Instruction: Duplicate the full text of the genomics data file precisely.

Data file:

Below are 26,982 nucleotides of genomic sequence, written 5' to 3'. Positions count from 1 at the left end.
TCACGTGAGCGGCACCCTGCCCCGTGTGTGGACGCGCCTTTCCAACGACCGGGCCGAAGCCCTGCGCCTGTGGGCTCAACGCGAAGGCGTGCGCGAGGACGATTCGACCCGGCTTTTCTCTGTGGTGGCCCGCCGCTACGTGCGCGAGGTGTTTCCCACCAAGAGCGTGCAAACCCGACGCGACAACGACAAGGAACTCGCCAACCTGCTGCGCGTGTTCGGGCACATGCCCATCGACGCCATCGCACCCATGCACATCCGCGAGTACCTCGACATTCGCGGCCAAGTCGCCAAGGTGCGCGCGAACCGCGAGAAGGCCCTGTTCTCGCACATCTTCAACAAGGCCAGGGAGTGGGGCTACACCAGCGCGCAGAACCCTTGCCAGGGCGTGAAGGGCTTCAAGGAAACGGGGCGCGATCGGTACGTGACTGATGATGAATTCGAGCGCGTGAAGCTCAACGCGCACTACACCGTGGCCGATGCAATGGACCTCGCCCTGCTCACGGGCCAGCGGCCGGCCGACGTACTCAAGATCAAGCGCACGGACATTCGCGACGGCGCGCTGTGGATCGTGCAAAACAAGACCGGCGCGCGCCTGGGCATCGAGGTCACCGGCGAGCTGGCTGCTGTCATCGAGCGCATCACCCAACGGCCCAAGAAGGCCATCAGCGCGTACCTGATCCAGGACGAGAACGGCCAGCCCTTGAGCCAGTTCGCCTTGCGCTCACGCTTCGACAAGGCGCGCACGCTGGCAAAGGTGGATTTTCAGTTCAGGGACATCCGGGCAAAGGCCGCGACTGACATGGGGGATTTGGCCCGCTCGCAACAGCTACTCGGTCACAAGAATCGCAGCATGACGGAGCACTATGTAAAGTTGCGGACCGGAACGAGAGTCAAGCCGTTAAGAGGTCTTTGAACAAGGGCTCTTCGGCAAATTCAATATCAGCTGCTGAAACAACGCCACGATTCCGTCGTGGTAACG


Below are 26,982 nucleotides of genomic sequence, written 5' to 3'. Positions count from 1 at the left end.
TCACGTGAGCGGCACCCTGCCCCGTGTGTGGACGCGCCTTTCCAACGACCGGGCCGAAGCCCTGCGCCTGTGGGCTCAACGCGAAGGCGTGCGCGAGGACGATTCGACCCGGCTTTTCTCTGTGGTGGCCCGCCGCTACGTGCGCGAGGTGTTTCCCACCAAGAGCGTGCAAACCCGACGCGACAACGACAAGGAACTCGCCAACCTGCTGCGCGTGTTCGGGCACATGCCCATCGACGCCATCGCACCCATGCACATCCGCGAGTACCTCGACATTCGCGGCCAAGTCGCCAAGGTGCGCGCGAACCGCGAGAAGGCCCTGTTCTCGCACATCTTCAACAAGGCCAGGGAGTGGGGCTACACCAGCGCGCAGAACCCTTGCCAGGGCGTGAAGGGCTTCAAGGAAACGGGGCGCGATCGGTACGTGACTGATGATGAATTCGAGCGCGTGAAGCTCAACGCGCACTACACCGTGGCCGATGCAATGGACCTCGCCCTGCTCACGGGCCAGCGGCCGGCCGACGTACTCAAGATCAAGCGCACGGACATTCGCGACGGCGCGCTGTGGATCGTGCAAAACAAGACCGGCGCGCGCCTGGGCATCGAGGTCACCGGCGAGCTGGCTGCTGTCATCGAGCGCATCACCCAACGGCCCAAGAAGGCCATCAGCGCGTACCTGATCCAGGACGAGAACGGCCAGCCCTTGAGCCAGTTCGCCTTGCGCTCACGCTTCGACAAGGCGCGCACGCTGGCAAAGGTGGATTTTCAGTTCAGGGACATCCGGGCAAAGGCCGCGACTGACATGGGGGATTTGGCCCGCTCGCAACAGCTACTCGGTCACAAGAATCGCAGCATGACGGAGCACTATGTAAAGTTGCGGACCGGAACGAGAGTCAAGCCGTTAAGAGGTCTTTGAACAAGGGCTCTTCGGCAAATTCAATATCAGCTGCTGAAACAACGCCACGATTCCGTCGTGGTAACG